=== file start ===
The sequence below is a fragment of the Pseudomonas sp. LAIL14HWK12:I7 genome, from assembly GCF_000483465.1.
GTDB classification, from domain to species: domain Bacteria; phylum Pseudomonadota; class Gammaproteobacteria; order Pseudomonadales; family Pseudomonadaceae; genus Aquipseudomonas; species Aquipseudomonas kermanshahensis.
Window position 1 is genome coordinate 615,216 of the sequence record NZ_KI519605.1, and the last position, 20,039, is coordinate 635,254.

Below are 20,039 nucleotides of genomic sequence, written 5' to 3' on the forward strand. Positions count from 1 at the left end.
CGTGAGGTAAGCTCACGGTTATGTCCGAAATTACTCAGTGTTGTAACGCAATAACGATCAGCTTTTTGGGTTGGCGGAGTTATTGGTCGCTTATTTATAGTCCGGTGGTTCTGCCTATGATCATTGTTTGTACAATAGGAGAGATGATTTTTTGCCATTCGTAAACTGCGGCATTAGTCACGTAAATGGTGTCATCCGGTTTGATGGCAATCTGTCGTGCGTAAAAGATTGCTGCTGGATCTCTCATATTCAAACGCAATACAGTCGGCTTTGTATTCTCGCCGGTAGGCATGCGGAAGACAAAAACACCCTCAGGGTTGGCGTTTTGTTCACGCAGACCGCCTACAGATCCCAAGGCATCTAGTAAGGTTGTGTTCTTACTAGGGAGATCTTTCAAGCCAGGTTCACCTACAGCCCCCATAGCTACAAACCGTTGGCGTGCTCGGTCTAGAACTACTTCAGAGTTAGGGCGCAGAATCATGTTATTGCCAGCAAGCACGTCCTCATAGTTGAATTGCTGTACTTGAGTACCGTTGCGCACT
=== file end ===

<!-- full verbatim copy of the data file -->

The sequence below is a fragment of the Pseudomonas sp. LAIL14HWK12:I7 genome, from assembly GCF_000483465.1.
GTDB classification, from domain to species: domain Bacteria; phylum Pseudomonadota; class Gammaproteobacteria; order Pseudomonadales; family Pseudomonadaceae; genus Aquipseudomonas; species Aquipseudomonas kermanshahensis.
Window position 1 is genome coordinate 615,216 of the sequence record NZ_KI519605.1, and the last position, 20,039, is coordinate 635,254.

Below are 20,039 nucleotides of genomic sequence, written 5' to 3' on the forward strand. Positions count from 1 at the left end.
CGTGAGGTAAGCTCACGGTTATGTCCGAAATTACTCAGTGTTGTAACGCAATAACGATCAGCTTTTTGGGTTGGCGGAGTTATTGGTCGCTTATTTATAGTCCGGTGGTTCTGCCTATGATCATTGTTTGTACAATAGGAGAGATGATTTTTTGCCATTCGTAAACTGCGGCATTAGTCACGTAAATGGTGTCATCCGGTTTGATGGCAATCTGTCGTGCGTAAAAGATTGCTGCTGGATCTCTCATATTCAAACGCAATACAGTCGGCTTTGTATTCTCGCCGGTAGGCATGCGGAAGACAAAAACACCCTCAGGGTTGGCGTTTTGTTCACGCAGACCGCCTACAGATCCCAAGGCATCTAGTAAGGTTGTGTTCTTACTAGGGAGATCTTTCAAGCCAGGTTCACCTACAGCCCCCATAGCTACAAACCGTTGGCGTGCTCGGTCTAGAACTACTTCAGAGTTAGGGCGCAGAATCATGTTATTGCCAGCAAGCACGTCCTCATAGTTGAATTGCTGTACTTGAGTACCGTTGCGCACT